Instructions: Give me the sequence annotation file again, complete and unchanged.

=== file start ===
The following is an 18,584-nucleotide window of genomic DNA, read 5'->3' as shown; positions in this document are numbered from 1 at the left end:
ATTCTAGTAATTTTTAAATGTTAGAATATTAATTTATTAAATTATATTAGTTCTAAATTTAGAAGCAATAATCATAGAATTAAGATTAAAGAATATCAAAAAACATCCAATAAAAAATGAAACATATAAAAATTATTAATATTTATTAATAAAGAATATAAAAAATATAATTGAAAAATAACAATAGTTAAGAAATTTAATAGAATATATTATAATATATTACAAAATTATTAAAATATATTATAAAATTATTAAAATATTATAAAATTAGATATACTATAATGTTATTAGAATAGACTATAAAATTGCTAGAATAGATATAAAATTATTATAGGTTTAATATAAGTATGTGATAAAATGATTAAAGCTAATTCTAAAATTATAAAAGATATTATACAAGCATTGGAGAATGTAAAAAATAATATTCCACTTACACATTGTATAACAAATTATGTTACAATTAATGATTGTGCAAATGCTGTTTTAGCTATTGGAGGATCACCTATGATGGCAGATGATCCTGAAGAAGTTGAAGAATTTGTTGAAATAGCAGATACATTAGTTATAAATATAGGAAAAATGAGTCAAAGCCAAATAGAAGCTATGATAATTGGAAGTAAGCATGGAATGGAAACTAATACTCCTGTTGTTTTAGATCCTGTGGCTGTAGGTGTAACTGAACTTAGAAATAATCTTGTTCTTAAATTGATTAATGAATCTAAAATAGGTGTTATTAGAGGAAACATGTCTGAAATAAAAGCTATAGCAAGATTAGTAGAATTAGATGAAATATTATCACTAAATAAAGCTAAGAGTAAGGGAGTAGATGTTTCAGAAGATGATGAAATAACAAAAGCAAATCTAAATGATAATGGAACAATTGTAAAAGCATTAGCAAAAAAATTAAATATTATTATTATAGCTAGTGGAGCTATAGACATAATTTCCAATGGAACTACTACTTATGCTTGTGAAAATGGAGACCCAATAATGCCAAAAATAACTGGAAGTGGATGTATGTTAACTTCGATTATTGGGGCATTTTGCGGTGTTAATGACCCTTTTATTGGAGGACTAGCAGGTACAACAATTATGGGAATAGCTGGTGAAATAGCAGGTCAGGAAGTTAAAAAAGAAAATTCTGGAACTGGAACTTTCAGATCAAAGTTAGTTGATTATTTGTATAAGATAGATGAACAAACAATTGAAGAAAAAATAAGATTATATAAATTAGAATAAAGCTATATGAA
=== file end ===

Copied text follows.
The following is an 18,584-nucleotide window of genomic DNA, read 5'->3' as shown; positions in this document are numbered from 1 at the left end:
ATTCTAGTAATTTTTAAATGTTAGAATATTAATTTATTAAATTATATTAGTTCTAAATTTAGAAGCAATAATCATAGAATTAAGATTAAAGAATATCAAAAAACATCCAATAAAAAATGAAACATATAAAAATTATTAATATTTATTAATAAAGAATATAAAAAATATAATTGAAAAATAACAATAGTTAAGAAATTTAATAGAATATATTATAATATATTACAAAATTATTAAAATATATTATAAAATTATTAAAATATTATAAAATTAGATATACTATAATGTTATTAGAATAGACTATAAAATTGCTAGAATAGATATAAAATTATTATAGGTTTAATATAAGTATGTGATAAAATGATTAAAGCTAATTCTAAAATTATAAAAGATATTATACAAGCATTGGAGAATGTAAAAAATAATATTCCACTTACACATTGTATAACAAATTATGTTACAATTAATGATTGTGCAAATGCTGTTTTAGCTATTGGAGGATCACCTATGATGGCAGATGATCCTGAAGAAGTTGAAGAATTTGTTGAAATAGCAGATACATTAGTTATAAATATAGGAAAAATGAGTCAAAGCCAAATAGAAGCTATGATAATTGGAAGTAAGCATGGAATGGAAACTAATACTCCTGTTGTTTTAGATCCTGTGGCTGTAGGTGTAACTGAACTTAGAAATAATCTTGTTCTTAAATTGATTAATGAATCTAAAATAGGTGTTATTAGAGGAAACATGTCTGAAATAAAAGCTATAGCAAGATTAGTAGAATTAGATGAAATATTATCACTAAATAAAGCTAAGAGTAAGGGAGTAGATGTTTCAGAAGATGATGAAATAACAAAAGCAAATCTAAATGATAATGGAACAATTGTAAAAGCATTAGCAAAAAAATTAAATATTATTATTATAGCTAGTGGAGCTATAGACATAATTTCCAATGGAACTACTACTTATGCTTGTGAAAATGGAGACCCAATAATGCCAAAAATAACTGGAAGTGGATGTATGTTAACTTCGATTATTGGGGCATTTTGCGGTGTTAATGACCCTTTTATTGGAGGACTAGCAGGTACAACAATTATGGGAATAGCTGGTGAAATAGCAGGTCAGGAAGTTAAAAAAGAAAATTCTGGAACTGGAACTTTCAGATCAAAGTTAGTTGATTATTTGTATAAGATAGATGAACAAACAATTGAAGAAAAAATAAGATTATATAAATTAGAATAAAGCTATATGAA